The Senate on Thursday passed a resolution that would block the sale of arms to Saudi Arabia, offering a rebuke to U.S. President Donald Trump.
The bipartisan bill passed with a 53-45 vote, and is the first of 22 resolutions that are aimed at blocking the military sales to the Middle East.
The vote was the first in a series of three back-to-back votes, and would potentially stop billions of dollars in munitions sales to Riyadh.
However, the bill still has to pass through the House and it is likely that Trump will veto the bill, and the Senate does not seem to have enough of a majority to override a potential veto.
Democrats and Republicans have joined forces in their anger at the Trump administration over using its declaration of an emergency over Iran to bypass Congress and approve arms sales to the Kingdom.
The nearly two dozen joint resolutions of disapproval are meant to rebuke the Trump administration's declaration.
Last month, Trump invoked a rarely used provision of U.S. arms control laws to circumvent Congress and authorize weapons sales to Saudi Arabia and Gulf allies. While arms sales usually go through a 30-day congressional review period, the provision allows for this process to be skipped in the case of an emergency.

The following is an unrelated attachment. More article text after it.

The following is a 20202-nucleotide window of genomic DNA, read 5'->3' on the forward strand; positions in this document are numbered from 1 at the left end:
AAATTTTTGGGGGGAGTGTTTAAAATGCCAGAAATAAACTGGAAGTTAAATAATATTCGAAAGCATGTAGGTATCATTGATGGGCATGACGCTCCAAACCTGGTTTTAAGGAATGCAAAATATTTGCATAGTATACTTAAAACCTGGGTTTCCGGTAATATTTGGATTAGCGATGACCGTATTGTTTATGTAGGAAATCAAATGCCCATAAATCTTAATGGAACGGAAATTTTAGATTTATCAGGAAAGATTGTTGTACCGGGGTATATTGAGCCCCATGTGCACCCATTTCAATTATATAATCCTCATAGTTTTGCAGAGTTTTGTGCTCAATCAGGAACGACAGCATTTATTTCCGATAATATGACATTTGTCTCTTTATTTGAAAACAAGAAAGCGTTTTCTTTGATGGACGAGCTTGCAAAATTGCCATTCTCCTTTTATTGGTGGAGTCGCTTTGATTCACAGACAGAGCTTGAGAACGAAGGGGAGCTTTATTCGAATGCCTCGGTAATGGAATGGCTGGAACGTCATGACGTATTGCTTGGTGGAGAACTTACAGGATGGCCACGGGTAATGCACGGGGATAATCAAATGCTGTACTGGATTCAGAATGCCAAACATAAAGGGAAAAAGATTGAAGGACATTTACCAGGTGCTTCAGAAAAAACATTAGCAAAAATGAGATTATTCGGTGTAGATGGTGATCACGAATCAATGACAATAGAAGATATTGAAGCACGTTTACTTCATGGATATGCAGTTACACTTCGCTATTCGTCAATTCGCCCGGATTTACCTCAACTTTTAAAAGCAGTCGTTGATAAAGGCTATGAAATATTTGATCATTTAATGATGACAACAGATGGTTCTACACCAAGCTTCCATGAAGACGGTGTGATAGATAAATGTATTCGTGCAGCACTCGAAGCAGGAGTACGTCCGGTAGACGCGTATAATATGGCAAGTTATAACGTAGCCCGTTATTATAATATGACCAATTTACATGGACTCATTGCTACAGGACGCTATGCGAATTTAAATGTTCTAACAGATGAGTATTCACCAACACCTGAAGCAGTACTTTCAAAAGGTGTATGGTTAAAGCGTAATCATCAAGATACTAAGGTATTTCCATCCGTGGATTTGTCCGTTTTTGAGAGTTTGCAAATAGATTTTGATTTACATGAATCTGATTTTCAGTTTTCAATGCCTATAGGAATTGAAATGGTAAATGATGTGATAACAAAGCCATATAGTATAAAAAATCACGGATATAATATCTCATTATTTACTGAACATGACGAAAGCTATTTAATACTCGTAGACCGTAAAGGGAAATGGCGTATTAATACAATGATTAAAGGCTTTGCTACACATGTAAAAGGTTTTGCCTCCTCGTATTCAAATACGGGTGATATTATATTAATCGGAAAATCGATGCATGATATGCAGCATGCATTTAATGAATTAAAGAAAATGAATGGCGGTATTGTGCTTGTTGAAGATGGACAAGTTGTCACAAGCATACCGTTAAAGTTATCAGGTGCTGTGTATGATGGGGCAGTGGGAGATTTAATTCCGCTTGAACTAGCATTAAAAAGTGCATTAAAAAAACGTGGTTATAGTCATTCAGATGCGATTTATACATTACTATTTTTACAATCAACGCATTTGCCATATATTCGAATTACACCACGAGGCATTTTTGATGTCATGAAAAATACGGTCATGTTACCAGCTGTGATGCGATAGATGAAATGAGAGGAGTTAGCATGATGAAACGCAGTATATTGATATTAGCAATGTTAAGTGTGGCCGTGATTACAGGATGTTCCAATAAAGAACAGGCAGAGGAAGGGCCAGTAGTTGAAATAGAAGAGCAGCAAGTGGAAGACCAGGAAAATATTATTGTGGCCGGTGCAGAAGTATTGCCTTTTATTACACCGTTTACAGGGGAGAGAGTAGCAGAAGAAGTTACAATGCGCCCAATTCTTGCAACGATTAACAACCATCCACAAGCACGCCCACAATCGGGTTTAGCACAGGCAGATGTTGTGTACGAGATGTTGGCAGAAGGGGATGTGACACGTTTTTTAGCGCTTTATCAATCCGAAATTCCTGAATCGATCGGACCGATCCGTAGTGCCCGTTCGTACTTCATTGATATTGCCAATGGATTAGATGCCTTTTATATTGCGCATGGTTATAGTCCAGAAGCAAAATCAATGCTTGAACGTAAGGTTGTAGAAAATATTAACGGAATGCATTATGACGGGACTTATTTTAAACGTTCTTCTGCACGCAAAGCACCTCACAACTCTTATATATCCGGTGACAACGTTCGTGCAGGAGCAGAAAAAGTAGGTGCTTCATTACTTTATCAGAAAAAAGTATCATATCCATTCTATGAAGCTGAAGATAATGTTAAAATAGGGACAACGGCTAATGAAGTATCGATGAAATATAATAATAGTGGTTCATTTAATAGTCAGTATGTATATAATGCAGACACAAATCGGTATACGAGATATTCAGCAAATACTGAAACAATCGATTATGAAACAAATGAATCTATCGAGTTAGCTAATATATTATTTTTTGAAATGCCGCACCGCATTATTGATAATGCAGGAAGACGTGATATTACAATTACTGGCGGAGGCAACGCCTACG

Congress was notified by the Trump administration of the invocation and was shown a deal comprising 22 separate arms sales to Saudi Arabia, the United Arab Emirates and Jordan valued at $8.1 billion.
A group of Senators, both Democrat and Republican and led by Sen. Bob Menendez and Sen. Lindsey Graham, had initially filed 22 resolutions of disapproval, one for each of the arms sales the White House approved.
There is also bipartisan anger within Congress over the Trump administration's support for Saudi Arabia despite pressure from lawmakers to punish the country over the murder of Saudi journalist and Washington Post columnist Jamal Khashoggi last October.
On Wednesday, the House also passed an appropriations bill that would expire a 2001 authorization for military force that some lawmakers feared Trump would use to justify going to war with Iran.
By Umar Farooq in Washington, D.C.